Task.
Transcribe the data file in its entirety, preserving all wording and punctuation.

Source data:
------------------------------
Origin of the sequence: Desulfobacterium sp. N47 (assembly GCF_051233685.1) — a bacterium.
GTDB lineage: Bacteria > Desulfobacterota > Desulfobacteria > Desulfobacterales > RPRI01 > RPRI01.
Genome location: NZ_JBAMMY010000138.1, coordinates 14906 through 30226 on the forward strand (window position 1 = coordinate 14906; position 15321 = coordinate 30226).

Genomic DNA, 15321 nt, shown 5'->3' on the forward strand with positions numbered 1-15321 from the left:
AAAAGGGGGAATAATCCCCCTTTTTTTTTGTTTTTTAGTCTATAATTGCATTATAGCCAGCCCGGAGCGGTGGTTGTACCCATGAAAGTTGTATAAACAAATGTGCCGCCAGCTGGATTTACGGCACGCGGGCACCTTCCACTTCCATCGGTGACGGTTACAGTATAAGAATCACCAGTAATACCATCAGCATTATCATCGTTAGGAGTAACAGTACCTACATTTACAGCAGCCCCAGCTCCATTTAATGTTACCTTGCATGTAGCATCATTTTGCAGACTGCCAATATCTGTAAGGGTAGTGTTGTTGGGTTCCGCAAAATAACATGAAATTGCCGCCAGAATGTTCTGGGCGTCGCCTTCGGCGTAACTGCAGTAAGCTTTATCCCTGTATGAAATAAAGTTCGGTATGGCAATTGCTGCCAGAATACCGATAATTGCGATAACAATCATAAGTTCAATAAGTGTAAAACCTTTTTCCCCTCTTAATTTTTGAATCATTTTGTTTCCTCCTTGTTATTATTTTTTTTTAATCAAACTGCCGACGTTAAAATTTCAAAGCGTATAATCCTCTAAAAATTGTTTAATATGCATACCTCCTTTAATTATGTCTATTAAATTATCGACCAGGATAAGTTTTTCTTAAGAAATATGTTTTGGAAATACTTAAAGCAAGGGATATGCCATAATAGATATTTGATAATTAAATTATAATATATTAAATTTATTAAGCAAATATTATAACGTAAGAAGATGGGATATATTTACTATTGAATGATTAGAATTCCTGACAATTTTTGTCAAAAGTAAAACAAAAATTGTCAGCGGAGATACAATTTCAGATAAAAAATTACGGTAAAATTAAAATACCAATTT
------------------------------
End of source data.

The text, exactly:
Origin of the sequence: Desulfobacterium sp. N47 (assembly GCF_051233685.1) — a bacterium.
GTDB lineage: Bacteria > Desulfobacterota > Desulfobacteria > Desulfobacterales > RPRI01 > RPRI01.
Genome location: NZ_JBAMMY010000138.1, coordinates 14906 through 30226 on the forward strand (window position 1 = coordinate 14906; position 15321 = coordinate 30226).

Genomic DNA, 15321 nt, shown 5'->3' on the forward strand with positions numbered 1-15321 from the left:
AAAAGGGGGAATAATCCCCCTTTTTTTTTGTTTTTTAGTCTATAATTGCATTATAGCCAGCCCGGAGCGGTGGTTGTACCCATGAAAGTTGTATAAACAAATGTGCCGCCAGCTGGATTTACGGCACGCGGGCACCTTCCACTTCCATCGGTGACGGTTACAGTATAAGAATCACCAGTAATACCATCAGCATTATCATCGTTAGGAGTAACAGTACCTACATTTACAGCAGCCCCAGCTCCATTTAATGTTACCTTGCATGTAGCATCATTTTGCAGACTGCCAATATCTGTAAGGGTAGTGTTGTTGGGTTCCGCAAAATAACATGAAATTGCCGCCAGAATGTTCTGGGCGTCGCCTTCGGCGTAACTGCAGTAAGCTTTATCCCTGTATGAAATAAAGTTCGGTATGGCAATTGCTGCCAGAATACCGATAATTGCGATAACAATCATAAGTTCAATAAGTGTAAAACCTTTTTCCCCTCTTAATTTTTGAATCATTTTGTTTCCTCCTTGTTATTATTTTTTTTTAATCAAACTGCCGACGTTAAAATTTCAAAGCGTATAATCCTCTAAAAATTGTTTAATATGCATACCTCCTTTAATTATGTCTATTAAATTATCGACCAGGATAAGTTTTTCTTAAGAAATATGTTTTGGAAATACTTAAAGCAAGGGATATGCCATAATAGATATTTGATAATTAAATTATAATATATTAAATTTATTAAGCAAATATTATAACGTAAGAAGATGGGATATATTTACTATTGAATGATTAGAATTCCTGACAATTTTTGTCAAAAGTAAAACAAAAATTGTCAGCGGAGATACAATTTCAGATAAAAAATTACGGTAAAATTAAAATACCAATTT